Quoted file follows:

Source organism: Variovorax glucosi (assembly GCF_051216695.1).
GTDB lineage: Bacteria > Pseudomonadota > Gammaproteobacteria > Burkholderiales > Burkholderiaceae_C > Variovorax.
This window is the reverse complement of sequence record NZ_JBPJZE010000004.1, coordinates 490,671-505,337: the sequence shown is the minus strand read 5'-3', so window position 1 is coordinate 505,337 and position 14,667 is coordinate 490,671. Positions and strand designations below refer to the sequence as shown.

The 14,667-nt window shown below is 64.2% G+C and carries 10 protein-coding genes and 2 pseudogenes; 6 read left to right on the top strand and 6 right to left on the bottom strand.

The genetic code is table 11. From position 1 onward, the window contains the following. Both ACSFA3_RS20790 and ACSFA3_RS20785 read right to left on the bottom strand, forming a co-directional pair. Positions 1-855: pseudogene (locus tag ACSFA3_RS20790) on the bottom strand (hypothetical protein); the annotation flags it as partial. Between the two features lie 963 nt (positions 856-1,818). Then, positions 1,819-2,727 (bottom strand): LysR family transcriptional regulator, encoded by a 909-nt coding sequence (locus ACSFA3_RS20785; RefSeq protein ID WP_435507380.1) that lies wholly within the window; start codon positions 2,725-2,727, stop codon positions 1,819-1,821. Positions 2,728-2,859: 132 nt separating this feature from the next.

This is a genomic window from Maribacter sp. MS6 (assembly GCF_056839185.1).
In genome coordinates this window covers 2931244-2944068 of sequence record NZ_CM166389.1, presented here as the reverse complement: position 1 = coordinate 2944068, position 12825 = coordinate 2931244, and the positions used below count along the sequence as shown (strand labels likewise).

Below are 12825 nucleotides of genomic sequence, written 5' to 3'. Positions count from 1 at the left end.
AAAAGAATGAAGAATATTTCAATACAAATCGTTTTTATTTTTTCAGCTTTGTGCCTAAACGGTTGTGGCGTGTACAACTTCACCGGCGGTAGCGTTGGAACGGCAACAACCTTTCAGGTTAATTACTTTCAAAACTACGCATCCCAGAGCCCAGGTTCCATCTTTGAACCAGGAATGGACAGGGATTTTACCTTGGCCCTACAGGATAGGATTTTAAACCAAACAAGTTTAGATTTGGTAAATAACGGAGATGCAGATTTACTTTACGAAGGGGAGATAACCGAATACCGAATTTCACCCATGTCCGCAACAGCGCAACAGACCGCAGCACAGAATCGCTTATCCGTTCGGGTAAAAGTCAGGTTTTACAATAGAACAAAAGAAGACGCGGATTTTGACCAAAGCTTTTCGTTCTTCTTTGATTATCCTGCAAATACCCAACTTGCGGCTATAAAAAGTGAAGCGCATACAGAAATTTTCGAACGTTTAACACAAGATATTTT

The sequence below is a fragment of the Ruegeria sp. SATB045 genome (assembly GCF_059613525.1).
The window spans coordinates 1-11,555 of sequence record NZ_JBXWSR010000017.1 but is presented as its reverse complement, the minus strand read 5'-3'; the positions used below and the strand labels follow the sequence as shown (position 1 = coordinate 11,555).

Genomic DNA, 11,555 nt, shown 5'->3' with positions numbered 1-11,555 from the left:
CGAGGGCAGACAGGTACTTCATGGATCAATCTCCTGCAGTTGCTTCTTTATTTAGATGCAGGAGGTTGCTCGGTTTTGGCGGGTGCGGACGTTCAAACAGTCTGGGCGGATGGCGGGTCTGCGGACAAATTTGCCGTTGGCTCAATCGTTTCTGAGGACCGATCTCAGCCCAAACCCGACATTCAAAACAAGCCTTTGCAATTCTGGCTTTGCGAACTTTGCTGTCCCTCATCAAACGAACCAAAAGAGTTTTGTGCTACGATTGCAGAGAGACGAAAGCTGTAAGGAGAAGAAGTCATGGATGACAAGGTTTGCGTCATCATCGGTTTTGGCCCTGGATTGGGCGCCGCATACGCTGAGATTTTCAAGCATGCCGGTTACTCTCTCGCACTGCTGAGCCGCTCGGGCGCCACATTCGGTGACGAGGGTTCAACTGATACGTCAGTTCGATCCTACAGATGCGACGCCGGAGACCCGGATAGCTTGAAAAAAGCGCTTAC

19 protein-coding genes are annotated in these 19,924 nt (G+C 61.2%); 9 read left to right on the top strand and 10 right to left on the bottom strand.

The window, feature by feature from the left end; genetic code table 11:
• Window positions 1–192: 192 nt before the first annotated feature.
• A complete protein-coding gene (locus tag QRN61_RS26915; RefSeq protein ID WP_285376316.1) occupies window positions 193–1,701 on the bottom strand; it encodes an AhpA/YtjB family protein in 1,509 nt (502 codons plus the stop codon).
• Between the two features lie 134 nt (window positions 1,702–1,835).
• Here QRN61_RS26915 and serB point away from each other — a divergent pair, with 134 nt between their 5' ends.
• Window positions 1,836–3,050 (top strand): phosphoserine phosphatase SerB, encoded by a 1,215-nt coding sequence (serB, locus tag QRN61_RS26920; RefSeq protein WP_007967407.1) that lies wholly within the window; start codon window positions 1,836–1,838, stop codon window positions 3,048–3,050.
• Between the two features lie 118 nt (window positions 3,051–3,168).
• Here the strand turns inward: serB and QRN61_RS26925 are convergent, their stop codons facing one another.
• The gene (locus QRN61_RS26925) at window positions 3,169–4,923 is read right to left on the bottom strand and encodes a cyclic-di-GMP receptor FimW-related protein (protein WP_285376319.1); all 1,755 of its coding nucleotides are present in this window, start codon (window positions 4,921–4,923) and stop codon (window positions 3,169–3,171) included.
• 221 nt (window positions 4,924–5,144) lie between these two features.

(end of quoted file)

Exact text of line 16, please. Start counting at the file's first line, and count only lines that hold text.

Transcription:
• Window positions 1–192: 192 nt before the first annotated feature.